An appeals court has put a temporary pause on the handover of records from the Trump White House to the House committee investigating the Jan. 6 insurrection.
A three-judge panel in the D.C. Circuit Court of Appeals on Thursday granted a request from former President Donald Trump's legal team for a temporary injunction to block the exchange of records from the National Archives to the committee, which was set to take place Friday, and scheduled a Nov. 30 hearing to hear arguments from all parties in the case.
Trump sued the committee and the National Archives last month, asserting executive privilege over a broad swath of documents the national archivist had identified as relevant to the Jan. 6 committee's investigation into Trump's efforts to overturn the 2020 election and the subsequent attack on the U.S. Capitol.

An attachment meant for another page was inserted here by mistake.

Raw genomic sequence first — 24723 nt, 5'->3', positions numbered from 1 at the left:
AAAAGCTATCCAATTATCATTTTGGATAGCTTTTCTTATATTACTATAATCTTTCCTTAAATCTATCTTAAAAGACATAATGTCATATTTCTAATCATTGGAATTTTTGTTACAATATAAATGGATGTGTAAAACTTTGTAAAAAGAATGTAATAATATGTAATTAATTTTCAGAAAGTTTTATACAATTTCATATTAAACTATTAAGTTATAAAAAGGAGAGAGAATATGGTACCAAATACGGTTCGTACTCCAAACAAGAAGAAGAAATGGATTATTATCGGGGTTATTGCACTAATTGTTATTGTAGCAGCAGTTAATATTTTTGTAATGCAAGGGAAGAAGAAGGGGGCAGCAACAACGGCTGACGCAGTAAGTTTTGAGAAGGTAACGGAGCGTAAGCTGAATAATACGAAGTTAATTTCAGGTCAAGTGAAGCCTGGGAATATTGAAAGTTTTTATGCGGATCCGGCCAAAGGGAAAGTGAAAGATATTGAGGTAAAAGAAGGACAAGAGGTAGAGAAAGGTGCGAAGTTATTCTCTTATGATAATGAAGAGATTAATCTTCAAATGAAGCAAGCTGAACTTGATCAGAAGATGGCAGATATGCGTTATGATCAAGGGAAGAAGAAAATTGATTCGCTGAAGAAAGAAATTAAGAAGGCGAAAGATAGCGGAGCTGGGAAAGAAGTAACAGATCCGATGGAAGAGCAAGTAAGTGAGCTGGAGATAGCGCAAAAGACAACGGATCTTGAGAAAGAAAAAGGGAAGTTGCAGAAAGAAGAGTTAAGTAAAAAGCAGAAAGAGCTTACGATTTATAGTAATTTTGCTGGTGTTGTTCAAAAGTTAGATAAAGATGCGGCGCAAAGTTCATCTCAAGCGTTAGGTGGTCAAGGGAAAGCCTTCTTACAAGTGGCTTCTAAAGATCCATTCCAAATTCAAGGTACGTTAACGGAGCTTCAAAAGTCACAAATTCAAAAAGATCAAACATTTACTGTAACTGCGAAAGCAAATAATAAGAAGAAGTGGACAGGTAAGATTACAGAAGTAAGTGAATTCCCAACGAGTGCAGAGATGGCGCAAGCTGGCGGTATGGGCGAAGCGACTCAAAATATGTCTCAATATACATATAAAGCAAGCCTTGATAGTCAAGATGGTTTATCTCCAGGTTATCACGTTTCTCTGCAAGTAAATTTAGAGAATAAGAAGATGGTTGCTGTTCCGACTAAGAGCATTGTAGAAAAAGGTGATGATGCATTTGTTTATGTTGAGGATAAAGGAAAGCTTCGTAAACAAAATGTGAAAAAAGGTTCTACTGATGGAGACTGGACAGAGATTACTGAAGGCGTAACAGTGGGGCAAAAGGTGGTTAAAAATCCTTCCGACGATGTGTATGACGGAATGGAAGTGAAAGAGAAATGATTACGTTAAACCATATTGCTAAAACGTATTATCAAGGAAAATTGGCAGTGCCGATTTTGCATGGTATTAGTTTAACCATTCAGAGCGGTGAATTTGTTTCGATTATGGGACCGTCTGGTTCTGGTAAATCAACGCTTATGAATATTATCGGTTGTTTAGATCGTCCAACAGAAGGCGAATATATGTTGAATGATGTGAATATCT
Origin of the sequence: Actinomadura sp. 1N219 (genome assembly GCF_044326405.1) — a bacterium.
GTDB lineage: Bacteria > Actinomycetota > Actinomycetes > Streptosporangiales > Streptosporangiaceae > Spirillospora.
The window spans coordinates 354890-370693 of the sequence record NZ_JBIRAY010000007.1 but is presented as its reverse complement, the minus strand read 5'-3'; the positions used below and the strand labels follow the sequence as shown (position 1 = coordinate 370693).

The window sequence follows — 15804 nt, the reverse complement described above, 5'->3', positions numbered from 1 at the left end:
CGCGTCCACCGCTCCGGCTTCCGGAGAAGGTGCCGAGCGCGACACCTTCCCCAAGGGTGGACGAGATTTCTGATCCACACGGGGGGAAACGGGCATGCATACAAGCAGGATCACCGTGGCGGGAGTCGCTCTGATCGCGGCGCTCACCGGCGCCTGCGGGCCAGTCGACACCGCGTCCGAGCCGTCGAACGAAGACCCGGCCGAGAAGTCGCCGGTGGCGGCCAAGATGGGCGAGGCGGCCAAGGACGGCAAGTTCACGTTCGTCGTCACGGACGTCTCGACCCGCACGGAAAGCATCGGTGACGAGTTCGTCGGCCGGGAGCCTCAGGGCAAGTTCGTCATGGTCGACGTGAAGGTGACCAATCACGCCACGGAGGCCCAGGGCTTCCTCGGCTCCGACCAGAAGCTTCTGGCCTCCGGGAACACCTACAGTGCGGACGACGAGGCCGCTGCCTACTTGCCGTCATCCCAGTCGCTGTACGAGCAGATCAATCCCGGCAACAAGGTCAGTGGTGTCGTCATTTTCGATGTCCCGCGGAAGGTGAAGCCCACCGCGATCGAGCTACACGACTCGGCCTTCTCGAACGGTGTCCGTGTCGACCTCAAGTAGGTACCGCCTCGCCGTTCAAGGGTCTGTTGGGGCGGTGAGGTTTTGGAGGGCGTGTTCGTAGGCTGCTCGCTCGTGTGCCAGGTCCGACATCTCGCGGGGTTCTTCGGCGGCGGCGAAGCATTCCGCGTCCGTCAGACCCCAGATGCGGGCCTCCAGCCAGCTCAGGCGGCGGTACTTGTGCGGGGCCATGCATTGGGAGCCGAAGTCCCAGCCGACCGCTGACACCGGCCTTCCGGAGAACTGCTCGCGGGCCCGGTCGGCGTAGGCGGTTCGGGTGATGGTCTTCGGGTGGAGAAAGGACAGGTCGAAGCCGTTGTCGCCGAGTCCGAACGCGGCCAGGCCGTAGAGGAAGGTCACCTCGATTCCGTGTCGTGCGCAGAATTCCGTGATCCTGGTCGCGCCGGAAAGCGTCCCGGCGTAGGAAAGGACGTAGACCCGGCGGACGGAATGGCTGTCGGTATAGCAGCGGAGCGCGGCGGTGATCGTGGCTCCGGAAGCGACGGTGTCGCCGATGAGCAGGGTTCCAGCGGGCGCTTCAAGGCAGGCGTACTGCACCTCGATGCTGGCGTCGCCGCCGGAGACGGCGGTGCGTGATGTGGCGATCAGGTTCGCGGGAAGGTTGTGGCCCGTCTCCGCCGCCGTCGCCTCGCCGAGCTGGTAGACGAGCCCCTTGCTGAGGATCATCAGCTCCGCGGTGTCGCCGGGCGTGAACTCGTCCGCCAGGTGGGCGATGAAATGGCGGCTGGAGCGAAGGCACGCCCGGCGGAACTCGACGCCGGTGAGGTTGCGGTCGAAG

A district court judge this week twice denied Trump's request to block or delay the release of the documents, ruling that President Joe Biden's decision to not assert privilege over the materials outweighed Trump's efforts to do so as a private citizen.
"[Trump's] position that he may override the express will of the executive branch appears to be premised on the notion that his executive power 'exists in perpetuity,'" district judge Tanya Chutkan said in her ruling. "But Presidents are not kings, and Plaintiff is not President."
It's unclear how the temporary delay might affect the work of the Jan. 6 committee. The committee's chairman, Rep. Bennie Thompson, has previously said he hopes the committee's investigation could conclude by early next year.
According to the national archivist, the first tranche of documents that were set to be handed over on Friday included daily presidential diaries, call logs, White House appointments that occurred around Jan. 6, and three handwritten notes from the files of former White House chief of staff Mark Meadows, among other documents.